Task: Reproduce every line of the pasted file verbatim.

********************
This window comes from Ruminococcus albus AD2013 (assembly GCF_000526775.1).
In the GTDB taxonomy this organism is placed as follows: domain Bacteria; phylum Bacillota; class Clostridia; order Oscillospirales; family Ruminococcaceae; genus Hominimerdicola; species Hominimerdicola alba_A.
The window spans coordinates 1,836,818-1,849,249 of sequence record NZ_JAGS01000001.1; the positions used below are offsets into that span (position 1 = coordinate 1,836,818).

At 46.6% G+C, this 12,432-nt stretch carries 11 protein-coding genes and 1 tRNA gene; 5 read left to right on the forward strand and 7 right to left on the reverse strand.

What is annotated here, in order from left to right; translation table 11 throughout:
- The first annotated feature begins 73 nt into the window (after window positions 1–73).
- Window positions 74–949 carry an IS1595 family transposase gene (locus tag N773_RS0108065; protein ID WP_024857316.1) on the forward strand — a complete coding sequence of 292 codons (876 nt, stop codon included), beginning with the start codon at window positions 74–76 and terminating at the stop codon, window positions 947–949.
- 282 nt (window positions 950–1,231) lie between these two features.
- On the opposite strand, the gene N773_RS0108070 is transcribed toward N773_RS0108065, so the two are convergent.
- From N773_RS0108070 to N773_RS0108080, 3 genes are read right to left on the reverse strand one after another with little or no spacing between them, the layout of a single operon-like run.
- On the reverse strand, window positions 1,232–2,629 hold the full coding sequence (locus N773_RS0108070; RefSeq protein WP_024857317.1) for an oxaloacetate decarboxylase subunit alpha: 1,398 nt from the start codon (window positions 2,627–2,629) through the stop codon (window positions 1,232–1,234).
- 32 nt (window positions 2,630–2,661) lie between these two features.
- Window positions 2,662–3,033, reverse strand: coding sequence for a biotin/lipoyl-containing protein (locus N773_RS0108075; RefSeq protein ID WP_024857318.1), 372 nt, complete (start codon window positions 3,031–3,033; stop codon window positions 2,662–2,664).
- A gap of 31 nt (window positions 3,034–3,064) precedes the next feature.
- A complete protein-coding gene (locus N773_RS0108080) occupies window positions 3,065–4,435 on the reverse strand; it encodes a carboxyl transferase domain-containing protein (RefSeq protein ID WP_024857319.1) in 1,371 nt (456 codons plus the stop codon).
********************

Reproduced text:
This window comes from Ruminococcus albus AD2013 (assembly GCF_000526775.1).
In the GTDB taxonomy this organism is placed as follows: domain Bacteria; phylum Bacillota; class Clostridia; order Oscillospirales; family Ruminococcaceae; genus Hominimerdicola; species Hominimerdicola alba_A.
The window spans coordinates 1,836,818-1,849,249 of sequence record NZ_JAGS01000001.1; the positions used below are offsets into that span (position 1 = coordinate 1,836,818).

At 46.6% G+C, this 12,432-nt stretch carries 11 protein-coding genes and 1 tRNA gene; 5 read left to right on the forward strand and 7 right to left on the reverse strand.

What is annotated here, in order from left to right; translation table 11 throughout:
- The first annotated feature begins 73 nt into the window (after window positions 1–73).
- Window positions 74–949 carry an IS1595 family transposase gene (locus tag N773_RS0108065; protein ID WP_024857316.1) on the forward strand — a complete coding sequence of 292 codons (876 nt, stop codon included), beginning with the start codon at window positions 74–76 and terminating at the stop codon, window positions 947–949.
- 282 nt (window positions 950–1,231) lie between these two features.
- On the opposite strand, the gene N773_RS0108070 is transcribed toward N773_RS0108065, so the two are convergent.
- From N773_RS0108070 to N773_RS0108080, 3 genes are read right to left on the reverse strand one after another with little or no spacing between them, the layout of a single operon-like run.
- On the reverse strand, window positions 1,232–2,629 hold the full coding sequence (locus N773_RS0108070; RefSeq protein WP_024857317.1) for an oxaloacetate decarboxylase subunit alpha: 1,398 nt from the start codon (window positions 2,627–2,629) through the stop codon (window positions 1,232–1,234).
- 32 nt (window positions 2,630–2,661) lie between these two features.
- Window positions 2,662–3,033, reverse strand: coding sequence for a biotin/lipoyl-containing protein (locus N773_RS0108075; RefSeq protein ID WP_024857318.1), 372 nt, complete (start codon window positions 3,031–3,033; stop codon window positions 2,662–2,664).
- A gap of 31 nt (window positions 3,034–3,064) precedes the next feature.
- A complete protein-coding gene (locus N773_RS0108080) occupies window positions 3,065–4,435 on the reverse strand; it encodes a carboxyl transferase domain-containing protein (RefSeq protein ID WP_024857319.1) in 1,371 nt (456 codons plus the stop codon).